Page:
it('Should log any accessibility failures', () => {

2.2.2 Especifing elements

In the second test case, the possibility of specifying an element in the interface where you want to make an exclusive test is presented, thus eliminating the tests in the rest of the interface.

it('Should execute ONLY specific elements on the page', () => {
  cy.analyseA11y('', '.container', null);

2.2.3 Excluding elements

In the third test case, the configuration for excluding such element from the interface is presented, so the analyzer will check everything else.

it('Should exclude specific elements on the page', () => {
  cy.analyseA11y('', { exclude: ['.banner'] }, null);

2.2.4 Choosing impact level

In the fourth case, an accessibility impact level that you want to test is specified, there are four levels: minor, moderate, serious and critical. Choosing the last two as in the example, lower level alerts and errors will not be displayed.

it('Should ONLY include rules with serious and critical impacts', () => {
  cy.analyseA11y('', null, {
    includedImpacts: ['critical', 'serious']

2.2.5 Excluding elements

In the fifth case, it is also possible to select the type of rule to be excluded from the check, such as color contrast.

it('Should exclude specific accessibility rules', () => {
  cy.analyseA11y('', null, {
    rules: {
      'color-contrast': { enabled: false }

2.2.5 WCAG levels

Finally, the sixth case shows how it is possible to configure the analyzer so that it tests according to the criticality levels according to WCAG.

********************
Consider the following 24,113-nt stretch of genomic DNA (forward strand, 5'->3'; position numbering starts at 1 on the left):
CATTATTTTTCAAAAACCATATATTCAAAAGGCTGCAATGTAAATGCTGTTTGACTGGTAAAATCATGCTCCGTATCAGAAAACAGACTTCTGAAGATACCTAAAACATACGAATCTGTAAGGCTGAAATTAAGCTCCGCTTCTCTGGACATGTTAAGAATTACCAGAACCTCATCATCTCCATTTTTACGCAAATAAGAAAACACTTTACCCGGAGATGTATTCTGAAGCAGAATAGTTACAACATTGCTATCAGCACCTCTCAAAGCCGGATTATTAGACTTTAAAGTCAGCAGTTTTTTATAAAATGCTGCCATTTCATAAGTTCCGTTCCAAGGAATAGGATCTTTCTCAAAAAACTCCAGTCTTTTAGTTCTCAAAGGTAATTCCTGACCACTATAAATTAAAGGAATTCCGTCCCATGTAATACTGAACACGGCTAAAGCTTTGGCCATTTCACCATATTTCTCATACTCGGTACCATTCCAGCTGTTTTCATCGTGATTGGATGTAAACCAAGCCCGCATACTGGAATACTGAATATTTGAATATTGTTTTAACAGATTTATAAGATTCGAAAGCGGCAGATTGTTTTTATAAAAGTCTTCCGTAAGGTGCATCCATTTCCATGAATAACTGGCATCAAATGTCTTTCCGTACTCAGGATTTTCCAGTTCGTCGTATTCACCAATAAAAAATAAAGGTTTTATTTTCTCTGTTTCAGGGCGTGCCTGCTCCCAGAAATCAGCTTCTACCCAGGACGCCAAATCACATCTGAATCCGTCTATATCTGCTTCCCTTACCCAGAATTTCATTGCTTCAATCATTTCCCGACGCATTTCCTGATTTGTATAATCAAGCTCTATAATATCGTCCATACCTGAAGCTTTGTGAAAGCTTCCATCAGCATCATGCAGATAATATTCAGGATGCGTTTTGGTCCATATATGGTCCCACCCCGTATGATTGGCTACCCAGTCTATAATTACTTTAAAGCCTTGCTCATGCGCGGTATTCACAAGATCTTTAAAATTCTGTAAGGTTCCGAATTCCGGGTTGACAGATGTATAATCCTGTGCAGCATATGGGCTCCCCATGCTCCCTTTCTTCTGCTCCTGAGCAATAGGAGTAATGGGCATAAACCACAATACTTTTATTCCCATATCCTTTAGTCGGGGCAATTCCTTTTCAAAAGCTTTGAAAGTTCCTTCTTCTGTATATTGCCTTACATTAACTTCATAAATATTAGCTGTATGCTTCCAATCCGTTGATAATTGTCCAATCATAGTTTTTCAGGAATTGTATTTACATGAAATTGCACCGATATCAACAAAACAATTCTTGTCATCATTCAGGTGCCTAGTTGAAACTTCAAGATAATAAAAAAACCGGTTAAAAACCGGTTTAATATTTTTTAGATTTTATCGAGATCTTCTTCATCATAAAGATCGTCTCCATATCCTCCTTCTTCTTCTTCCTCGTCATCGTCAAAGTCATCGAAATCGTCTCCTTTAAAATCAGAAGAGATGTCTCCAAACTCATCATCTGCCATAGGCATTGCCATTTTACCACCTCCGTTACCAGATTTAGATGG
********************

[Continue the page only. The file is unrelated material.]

it('Should ONLY include rules with these levels of conformance', () => {
  cy.analyseA11y('', null, {
    runOnly: {
      type: 'tag',
      values: ['wcag2a', 'wcag2aa']

2.3 Results

Once run in both the terminal and the Cypress test interface, the analyzer runs its predefined tests, where it interacts with the system it was installed on. When accessibility violations are detected, it issues an error signaling that the test failed, with a message containing a summary of the error, the type of impact, link to the documentation and the HTML elements that contain the error in the system's web interface. In the test interface, while the test commands are executed, it is possible to see the interactions with the interface in real time.

Cypress config

Finally, everything found is listed, where you can see how many tests were run, how many passed, how many failed, and how long they took to run.

Cypress terminal results

3 Conclusion

This project helped me a lot to put into practice concepts of accessibility.

So, what did you think of this project? Do you have any suggestions or criticisms? Leave a reaction or a comment below. And thanks for visiting! 😉